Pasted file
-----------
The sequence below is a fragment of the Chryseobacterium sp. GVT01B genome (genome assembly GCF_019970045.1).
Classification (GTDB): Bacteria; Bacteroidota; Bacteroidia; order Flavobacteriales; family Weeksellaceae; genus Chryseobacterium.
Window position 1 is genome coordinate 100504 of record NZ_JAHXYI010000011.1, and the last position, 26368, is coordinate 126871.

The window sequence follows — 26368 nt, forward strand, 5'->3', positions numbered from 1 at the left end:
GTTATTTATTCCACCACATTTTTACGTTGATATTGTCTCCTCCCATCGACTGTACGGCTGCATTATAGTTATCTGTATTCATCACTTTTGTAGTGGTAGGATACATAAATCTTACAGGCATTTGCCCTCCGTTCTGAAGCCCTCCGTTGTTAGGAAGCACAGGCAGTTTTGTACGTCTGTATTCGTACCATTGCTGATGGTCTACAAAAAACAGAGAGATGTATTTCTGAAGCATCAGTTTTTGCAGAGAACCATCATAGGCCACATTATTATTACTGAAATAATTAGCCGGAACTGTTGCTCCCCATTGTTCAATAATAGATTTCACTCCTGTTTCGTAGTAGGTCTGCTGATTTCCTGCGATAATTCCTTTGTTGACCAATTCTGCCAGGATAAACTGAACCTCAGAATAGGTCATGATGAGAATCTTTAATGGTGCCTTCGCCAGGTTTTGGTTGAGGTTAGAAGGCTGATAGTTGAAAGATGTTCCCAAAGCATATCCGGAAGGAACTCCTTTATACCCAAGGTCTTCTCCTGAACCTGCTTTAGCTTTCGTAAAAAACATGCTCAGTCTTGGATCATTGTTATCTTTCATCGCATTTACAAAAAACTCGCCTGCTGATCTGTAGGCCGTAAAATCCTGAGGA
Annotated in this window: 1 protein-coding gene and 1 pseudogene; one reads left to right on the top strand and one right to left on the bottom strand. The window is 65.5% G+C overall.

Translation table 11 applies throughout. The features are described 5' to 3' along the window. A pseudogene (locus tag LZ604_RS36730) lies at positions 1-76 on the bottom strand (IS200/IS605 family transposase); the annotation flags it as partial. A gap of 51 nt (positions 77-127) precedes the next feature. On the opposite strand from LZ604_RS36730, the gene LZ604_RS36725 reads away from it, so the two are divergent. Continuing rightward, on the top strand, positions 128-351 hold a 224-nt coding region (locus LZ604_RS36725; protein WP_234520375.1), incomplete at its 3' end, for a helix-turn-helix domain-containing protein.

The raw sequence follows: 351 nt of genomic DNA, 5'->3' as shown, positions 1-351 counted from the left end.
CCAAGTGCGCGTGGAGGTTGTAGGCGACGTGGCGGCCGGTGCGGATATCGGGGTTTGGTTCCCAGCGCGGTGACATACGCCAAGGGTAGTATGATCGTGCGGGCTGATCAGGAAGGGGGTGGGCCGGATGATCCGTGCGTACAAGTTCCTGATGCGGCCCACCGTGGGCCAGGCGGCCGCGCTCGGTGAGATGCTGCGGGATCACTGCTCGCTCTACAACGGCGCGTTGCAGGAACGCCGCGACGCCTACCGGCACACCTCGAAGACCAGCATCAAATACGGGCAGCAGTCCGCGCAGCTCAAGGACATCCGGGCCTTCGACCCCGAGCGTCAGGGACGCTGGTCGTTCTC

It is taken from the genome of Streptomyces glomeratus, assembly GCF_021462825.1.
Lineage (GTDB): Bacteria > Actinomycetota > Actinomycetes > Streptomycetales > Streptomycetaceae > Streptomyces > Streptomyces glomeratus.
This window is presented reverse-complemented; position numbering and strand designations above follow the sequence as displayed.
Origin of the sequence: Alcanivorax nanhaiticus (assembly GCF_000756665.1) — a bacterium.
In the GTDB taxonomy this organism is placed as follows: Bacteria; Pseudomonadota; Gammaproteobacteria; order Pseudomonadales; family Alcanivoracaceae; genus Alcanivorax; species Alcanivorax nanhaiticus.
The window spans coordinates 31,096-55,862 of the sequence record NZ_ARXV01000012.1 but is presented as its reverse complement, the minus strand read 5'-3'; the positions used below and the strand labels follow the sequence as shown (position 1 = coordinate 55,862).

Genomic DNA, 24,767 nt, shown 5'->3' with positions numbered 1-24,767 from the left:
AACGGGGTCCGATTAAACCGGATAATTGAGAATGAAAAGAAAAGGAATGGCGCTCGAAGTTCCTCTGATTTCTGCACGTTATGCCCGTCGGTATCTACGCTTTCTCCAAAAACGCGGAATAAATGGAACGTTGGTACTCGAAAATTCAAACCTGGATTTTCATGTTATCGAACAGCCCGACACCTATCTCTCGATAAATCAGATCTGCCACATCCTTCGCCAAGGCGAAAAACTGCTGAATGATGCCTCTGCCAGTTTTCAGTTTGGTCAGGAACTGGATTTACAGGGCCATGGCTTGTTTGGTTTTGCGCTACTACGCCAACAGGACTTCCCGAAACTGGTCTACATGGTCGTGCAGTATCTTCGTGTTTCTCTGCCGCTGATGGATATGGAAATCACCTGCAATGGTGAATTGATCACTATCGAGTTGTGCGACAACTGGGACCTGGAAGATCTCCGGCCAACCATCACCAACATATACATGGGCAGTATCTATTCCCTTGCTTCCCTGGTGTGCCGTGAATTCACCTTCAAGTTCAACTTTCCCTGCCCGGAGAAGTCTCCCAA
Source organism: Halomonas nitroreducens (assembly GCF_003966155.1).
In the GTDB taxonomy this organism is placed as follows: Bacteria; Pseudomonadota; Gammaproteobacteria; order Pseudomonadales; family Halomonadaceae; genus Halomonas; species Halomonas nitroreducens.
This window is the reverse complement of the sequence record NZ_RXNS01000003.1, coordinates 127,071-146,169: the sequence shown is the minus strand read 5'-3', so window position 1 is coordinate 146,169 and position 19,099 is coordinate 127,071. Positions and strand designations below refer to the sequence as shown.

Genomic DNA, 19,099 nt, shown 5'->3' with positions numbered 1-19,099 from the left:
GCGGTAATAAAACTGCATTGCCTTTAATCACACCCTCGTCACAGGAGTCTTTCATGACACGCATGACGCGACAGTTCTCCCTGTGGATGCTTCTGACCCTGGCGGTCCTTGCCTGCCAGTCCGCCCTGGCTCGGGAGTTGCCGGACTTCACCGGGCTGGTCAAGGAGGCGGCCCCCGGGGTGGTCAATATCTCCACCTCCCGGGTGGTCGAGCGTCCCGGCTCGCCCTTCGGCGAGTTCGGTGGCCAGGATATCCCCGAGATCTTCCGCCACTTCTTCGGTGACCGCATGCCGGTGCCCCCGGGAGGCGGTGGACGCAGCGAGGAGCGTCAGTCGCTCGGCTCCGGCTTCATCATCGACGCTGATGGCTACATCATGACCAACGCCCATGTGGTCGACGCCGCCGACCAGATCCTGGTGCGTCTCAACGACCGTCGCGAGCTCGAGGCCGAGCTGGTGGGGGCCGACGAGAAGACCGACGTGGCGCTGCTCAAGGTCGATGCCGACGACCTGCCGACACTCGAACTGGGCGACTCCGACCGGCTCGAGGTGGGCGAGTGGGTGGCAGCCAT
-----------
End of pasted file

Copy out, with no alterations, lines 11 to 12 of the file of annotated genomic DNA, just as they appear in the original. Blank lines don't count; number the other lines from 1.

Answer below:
Lineage (GTDB): Bacteria > Actinomycetota > Actinomycetes > Streptomycetales > Streptomycetaceae > Streptomyces > Streptomyces glomeratus.
This window is presented reverse-complemented; position numbering and strand designations above follow the sequence as displayed.